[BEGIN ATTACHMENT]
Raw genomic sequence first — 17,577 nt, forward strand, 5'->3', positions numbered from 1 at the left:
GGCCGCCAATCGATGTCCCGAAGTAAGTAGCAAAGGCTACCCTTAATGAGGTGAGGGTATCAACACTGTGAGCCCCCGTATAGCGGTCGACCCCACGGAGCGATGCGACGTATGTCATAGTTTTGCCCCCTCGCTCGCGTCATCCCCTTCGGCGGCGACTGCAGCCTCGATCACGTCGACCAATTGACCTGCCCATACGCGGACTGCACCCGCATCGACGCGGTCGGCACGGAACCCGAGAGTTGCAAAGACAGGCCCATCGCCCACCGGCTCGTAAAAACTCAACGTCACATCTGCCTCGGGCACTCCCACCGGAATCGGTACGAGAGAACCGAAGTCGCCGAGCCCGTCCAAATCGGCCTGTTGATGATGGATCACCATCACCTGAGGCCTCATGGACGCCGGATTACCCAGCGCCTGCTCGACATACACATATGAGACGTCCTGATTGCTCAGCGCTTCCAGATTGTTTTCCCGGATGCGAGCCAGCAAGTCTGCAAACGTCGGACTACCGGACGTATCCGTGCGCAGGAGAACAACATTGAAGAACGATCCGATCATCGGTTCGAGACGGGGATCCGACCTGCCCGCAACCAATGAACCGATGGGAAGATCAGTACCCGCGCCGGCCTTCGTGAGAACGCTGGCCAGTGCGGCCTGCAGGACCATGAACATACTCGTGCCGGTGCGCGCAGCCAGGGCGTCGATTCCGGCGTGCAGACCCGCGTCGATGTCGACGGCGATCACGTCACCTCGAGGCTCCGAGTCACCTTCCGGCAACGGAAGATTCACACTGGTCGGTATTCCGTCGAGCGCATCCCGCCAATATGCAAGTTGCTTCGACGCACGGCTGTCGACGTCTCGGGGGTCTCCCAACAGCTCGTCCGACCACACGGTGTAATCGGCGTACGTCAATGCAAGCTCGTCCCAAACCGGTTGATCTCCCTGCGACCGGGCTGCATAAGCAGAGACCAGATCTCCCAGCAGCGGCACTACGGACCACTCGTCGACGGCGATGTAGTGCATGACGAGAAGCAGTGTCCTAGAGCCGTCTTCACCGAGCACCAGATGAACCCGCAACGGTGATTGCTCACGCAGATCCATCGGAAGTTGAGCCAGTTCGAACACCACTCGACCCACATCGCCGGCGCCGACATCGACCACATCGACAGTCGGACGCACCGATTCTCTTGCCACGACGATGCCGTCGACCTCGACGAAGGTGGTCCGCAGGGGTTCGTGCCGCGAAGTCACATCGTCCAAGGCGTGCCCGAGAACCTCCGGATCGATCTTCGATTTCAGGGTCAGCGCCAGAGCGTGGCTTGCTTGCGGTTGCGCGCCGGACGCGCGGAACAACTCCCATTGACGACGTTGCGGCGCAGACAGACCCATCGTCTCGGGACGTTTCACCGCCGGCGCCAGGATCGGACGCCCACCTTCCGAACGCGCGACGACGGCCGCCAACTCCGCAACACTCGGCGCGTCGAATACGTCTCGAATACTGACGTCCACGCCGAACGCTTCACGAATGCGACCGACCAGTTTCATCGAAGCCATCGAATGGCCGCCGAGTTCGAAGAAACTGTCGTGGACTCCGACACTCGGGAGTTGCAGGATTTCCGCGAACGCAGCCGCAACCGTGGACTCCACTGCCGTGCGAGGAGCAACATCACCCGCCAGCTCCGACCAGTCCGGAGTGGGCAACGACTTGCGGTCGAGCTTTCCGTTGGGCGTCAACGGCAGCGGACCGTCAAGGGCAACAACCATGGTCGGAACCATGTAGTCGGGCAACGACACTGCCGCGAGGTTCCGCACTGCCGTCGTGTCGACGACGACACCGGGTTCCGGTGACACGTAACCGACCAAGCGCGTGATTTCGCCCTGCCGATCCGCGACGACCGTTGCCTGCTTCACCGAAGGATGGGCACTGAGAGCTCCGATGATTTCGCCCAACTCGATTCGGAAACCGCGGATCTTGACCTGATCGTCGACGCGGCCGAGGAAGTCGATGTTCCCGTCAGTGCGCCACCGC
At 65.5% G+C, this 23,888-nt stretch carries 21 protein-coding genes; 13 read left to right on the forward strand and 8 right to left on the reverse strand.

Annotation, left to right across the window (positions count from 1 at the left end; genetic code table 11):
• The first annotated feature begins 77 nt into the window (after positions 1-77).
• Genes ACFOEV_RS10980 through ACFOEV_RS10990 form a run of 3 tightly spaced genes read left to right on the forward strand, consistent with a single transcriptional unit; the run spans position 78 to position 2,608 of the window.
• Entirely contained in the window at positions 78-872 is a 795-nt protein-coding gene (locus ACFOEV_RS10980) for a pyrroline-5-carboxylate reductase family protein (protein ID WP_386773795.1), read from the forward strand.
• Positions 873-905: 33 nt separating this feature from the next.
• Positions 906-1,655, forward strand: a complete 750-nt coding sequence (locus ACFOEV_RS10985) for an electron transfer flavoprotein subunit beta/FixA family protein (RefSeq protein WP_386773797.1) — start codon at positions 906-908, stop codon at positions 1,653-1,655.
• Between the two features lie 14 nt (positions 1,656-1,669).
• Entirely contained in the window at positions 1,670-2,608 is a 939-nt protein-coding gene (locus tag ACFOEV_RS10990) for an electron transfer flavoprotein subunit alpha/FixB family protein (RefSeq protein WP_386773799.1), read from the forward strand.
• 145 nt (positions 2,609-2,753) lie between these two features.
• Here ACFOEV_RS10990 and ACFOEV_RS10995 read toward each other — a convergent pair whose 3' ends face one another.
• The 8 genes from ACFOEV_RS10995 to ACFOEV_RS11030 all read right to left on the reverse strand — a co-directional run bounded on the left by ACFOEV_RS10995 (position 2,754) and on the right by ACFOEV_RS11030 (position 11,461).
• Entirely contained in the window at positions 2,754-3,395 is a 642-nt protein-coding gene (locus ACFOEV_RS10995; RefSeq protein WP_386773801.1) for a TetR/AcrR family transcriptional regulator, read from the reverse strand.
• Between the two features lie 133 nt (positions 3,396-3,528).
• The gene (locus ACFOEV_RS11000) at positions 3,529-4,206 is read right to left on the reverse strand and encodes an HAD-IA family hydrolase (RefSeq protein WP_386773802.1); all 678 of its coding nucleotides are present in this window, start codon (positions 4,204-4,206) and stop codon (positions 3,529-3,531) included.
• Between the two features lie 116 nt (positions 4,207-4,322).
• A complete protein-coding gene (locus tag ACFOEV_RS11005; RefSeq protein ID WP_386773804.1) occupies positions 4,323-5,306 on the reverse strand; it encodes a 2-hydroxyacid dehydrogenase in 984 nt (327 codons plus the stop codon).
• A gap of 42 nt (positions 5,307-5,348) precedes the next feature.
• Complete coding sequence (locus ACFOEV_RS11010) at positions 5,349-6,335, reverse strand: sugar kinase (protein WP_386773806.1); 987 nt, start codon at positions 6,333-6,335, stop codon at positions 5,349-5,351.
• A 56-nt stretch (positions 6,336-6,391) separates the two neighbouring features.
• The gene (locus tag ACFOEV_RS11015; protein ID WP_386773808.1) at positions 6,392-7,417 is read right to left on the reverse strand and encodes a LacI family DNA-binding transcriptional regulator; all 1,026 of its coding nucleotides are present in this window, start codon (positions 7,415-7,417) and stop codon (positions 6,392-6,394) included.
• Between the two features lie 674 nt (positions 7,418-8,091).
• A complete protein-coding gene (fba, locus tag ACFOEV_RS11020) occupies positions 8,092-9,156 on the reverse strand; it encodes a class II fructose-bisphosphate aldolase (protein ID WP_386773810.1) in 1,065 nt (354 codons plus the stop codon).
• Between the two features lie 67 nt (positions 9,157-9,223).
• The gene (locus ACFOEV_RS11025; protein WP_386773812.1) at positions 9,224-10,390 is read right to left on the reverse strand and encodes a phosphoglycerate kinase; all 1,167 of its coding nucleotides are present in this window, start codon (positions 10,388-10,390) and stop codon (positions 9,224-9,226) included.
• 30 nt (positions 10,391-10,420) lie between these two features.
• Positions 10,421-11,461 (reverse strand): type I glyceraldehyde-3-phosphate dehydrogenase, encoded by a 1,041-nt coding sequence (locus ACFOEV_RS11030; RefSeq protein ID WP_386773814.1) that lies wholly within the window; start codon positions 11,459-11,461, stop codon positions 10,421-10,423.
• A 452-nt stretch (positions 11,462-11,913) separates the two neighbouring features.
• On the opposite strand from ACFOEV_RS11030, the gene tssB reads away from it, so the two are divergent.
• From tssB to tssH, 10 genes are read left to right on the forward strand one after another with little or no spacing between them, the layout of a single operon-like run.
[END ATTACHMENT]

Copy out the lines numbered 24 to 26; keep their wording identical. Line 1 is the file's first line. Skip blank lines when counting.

• Between the two features lie 674 nt (positions 7,418-8,091).
• A complete protein-coding gene (fba, locus tag ACFOEV_RS11020) occupies positions 8,092-9,156 on the reverse strand; it encodes a class II fructose-bisphosphate aldolase (protein ID WP_386773810.1) in 1,065 nt (354 codons plus the stop codon).
• Between the two features lie 67 nt (positions 9,157-9,223).